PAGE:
Birth of the Beatles
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|Birth of the Beatles|
|Directed by||Richard Marquand|
|Written by||John Kurland
|23 November 1979|
Birth of the Beatles is a 1979 biopic film, produced by Dick Clark's company (Dick Clark Productions) and directed by Richard Marquand. The film was released into cinemas worldwide except in parts of the United States, where it was shown as a TV film. The film focuses on the early history of the Beatles. It was released only nine years after the announced break-up of the Beatles themselves, and is the only Beatles biopic to be made while John Lennon was still alive. Pete Best, the Beatles' original drummer, served as a technical advisor for the production.
The film opens with the Beatles driving in a car with their manager Brian Epstein and John's wife Cynthia Lennon. It is 1964 and they are heading to America for the first time after already encountering massive success across Europe. They begin to remember the days before they became famous.
The film goes on a flashback to 1959, when the Silver Beatles (as they were called then) consisted of John Lennon, Paul McCartney, George Harrison and Stuart Sutcliffe. They need a drummer and a manager, and Sutcliffe cannot play an instrument, only being in it because he is John's friend and none of the others want to play the bass guitar. They go and audition for an agent, where they meet Rory Storm and the Hurricanes, and become good friends with the Hurricanes' drummer, Ringo Starr. The agent at the audition says that if they get themselves a permanent drummer they can have a job in Scotland and then afterward a job in Hamburg, Germany.
The Scotland gig occurs, but is not seen onscreen. The band finds a long-term drummer in Pete Best, whose mother owns the teenagers' hangout spot the Casbah Coffee Club. They begin to prepare for the trip Hamburg which lasts several months and they encounter disapproval from Cynthia and John's Aunt Mimi. When they reach Hamburg, they discover they are playing in the Indra Club on the Reeperbahn, Hamburg's notorious sex district. They play long, grueling hours (up to 8 hours a night, seven days a week), and have to stay active by taking Preludin, a slimming drug. They are living in the back of the Bambi Kino, a run down old cinema. While in the Indra, they play loudly and wildly, eating, spitting and drinking onstage, inviting women to dance on stage with them, etc. Things get so loud the club is eventually shut down.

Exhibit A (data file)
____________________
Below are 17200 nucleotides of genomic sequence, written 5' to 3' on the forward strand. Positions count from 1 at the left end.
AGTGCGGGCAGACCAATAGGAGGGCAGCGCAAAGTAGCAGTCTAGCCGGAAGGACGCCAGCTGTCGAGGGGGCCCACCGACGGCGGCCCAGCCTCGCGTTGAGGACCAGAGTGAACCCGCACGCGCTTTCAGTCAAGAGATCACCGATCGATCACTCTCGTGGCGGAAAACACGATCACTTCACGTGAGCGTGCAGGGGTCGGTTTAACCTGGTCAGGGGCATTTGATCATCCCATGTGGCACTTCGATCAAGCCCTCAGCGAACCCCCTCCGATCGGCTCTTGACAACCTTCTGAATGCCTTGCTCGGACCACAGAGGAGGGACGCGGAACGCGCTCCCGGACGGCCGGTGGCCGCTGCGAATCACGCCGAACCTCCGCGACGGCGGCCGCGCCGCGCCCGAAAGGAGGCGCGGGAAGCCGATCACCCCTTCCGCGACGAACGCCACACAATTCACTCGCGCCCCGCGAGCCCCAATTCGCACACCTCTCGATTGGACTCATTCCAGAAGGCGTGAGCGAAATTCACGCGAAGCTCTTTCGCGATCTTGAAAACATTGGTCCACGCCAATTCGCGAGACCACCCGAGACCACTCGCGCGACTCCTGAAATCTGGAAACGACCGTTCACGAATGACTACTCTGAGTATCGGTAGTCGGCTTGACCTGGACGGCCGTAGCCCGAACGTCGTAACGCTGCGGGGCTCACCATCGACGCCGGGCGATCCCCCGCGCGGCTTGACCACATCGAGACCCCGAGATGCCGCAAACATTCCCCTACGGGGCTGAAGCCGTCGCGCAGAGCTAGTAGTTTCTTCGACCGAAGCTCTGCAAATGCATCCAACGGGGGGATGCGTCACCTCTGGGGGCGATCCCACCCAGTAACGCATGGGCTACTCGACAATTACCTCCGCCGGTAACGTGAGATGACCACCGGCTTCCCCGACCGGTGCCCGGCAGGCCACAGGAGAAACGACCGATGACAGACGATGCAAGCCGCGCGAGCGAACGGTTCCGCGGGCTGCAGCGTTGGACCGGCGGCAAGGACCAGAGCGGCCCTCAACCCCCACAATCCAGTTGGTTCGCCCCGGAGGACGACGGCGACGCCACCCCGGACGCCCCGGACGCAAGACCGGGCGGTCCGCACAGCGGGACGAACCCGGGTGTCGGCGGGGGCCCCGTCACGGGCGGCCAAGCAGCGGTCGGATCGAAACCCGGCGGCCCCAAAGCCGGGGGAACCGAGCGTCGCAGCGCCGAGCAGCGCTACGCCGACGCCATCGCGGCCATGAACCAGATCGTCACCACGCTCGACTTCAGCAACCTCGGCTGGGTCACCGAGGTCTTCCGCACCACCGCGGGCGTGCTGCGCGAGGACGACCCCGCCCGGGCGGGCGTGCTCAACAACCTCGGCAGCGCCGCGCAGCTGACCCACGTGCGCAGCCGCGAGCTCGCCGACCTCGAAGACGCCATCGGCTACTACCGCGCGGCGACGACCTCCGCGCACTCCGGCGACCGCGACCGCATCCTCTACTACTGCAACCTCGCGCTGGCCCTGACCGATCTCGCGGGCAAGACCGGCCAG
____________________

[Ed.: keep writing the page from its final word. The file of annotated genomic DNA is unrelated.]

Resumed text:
The Beatles (as they have renamed themselves) not start before at the bigger Kaiserkeller club, and became a big hit among the German audience. While there, they meet up with Ringo and Rory Storm, who are also performing there, and Stu falls in love with German photographer Astrid Kirchherr. They begin to have a love affair. But suddenly, in the middle of a gig, German police burst into the club and arrest George for working under-age without a work permit. While searching for the paperwork to release George, Paul and Pete drop a candle that sets fire to the Bambi Kino, and the whole band is deported.
The downbeat Beatles struggle at first back home with their disapproving families, but gradually build up a positive reputation playing shows that fill the concert halls. One night after a performance, Stu is attacked and badly beaten. He is left in bad condition but refuses to see a doctor. This will have a devastating effect.
A month later, in 1961, the Beatles return to Hamburg. Stu reunites with Astrid and she cuts his hair into the famous moptop haircut. The others get their hair cut in the same manner and the Beatle haircut is born. They experience the same level of success as during the first trip, but Stu wants to leave the group and attend to art school (he is a talented painter) and marry Astrid. Before he can accomplish his dreams, however, he dies suddenly of a brain haemorrhage (in real life, he actually died in 1962). The others find this to be emotionally shattering, and think if he only had seen a doctor things would have been fine.
Back in Britain, the owner of the NEMS Records Store, Brian Epstein, is alerted that the Beatles are causing quite a stir in Liverpool with their performances at the Cavern Club. He is impressed with what he sees and asks to be the group's manager. They accept.